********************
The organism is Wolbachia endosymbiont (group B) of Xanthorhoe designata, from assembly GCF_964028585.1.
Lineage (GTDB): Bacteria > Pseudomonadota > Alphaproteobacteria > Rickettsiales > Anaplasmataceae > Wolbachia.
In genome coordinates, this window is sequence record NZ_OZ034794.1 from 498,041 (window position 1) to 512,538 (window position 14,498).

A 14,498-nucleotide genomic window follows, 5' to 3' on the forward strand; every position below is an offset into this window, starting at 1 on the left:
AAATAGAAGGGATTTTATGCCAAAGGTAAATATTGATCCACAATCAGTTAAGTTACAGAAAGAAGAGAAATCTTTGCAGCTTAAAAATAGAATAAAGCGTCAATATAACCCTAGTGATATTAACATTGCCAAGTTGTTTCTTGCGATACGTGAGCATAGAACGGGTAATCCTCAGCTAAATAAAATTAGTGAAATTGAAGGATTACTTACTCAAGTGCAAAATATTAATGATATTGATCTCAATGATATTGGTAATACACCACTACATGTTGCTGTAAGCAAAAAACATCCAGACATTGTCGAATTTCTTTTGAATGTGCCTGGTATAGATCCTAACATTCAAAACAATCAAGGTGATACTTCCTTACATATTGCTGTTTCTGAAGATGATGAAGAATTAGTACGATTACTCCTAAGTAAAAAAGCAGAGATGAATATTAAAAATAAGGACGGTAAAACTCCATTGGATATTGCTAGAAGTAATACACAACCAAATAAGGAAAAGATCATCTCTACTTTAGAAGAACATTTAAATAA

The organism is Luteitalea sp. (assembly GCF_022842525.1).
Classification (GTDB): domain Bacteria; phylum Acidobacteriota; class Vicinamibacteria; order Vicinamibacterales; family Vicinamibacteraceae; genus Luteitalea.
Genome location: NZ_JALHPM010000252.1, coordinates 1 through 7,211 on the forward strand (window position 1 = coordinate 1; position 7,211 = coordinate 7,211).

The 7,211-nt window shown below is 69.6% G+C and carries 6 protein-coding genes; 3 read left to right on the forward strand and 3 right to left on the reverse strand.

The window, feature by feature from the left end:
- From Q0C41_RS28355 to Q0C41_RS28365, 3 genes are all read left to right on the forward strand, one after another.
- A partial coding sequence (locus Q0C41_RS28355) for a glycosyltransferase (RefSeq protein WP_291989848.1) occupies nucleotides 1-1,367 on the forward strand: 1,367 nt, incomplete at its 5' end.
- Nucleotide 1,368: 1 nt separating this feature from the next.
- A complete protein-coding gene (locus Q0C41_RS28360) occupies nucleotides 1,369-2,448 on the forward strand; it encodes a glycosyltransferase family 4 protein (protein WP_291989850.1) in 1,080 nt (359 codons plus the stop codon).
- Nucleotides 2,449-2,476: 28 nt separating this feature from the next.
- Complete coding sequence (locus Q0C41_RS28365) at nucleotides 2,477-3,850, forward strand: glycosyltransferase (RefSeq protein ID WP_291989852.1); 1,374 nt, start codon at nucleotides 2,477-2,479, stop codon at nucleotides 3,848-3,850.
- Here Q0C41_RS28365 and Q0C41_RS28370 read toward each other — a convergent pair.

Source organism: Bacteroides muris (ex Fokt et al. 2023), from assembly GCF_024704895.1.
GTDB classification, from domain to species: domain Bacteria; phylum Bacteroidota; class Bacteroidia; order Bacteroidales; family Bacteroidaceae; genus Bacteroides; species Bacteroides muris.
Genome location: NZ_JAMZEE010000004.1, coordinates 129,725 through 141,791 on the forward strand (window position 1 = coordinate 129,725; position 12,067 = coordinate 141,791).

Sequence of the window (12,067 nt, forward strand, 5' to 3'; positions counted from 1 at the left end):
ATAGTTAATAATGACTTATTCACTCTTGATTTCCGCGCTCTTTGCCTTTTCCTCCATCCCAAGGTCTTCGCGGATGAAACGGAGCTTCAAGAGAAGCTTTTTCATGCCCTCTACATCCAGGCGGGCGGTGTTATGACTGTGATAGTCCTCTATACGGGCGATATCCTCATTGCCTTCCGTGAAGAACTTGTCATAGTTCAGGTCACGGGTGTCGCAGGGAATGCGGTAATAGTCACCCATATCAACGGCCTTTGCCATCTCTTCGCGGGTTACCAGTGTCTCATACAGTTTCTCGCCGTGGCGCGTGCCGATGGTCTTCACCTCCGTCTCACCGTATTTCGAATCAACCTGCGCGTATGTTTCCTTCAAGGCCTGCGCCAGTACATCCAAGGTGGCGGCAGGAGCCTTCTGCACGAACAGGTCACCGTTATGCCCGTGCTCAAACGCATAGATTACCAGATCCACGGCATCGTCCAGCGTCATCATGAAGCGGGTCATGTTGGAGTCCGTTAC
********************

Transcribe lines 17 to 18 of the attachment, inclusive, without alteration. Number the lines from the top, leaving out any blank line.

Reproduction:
- Here Q0C41_RS28365 and Q0C41_RS28370 read toward each other — a convergent pair.

Source organism: Bacteroides muris (ex Fokt et al. 2023), from assembly GCF_024704895.1.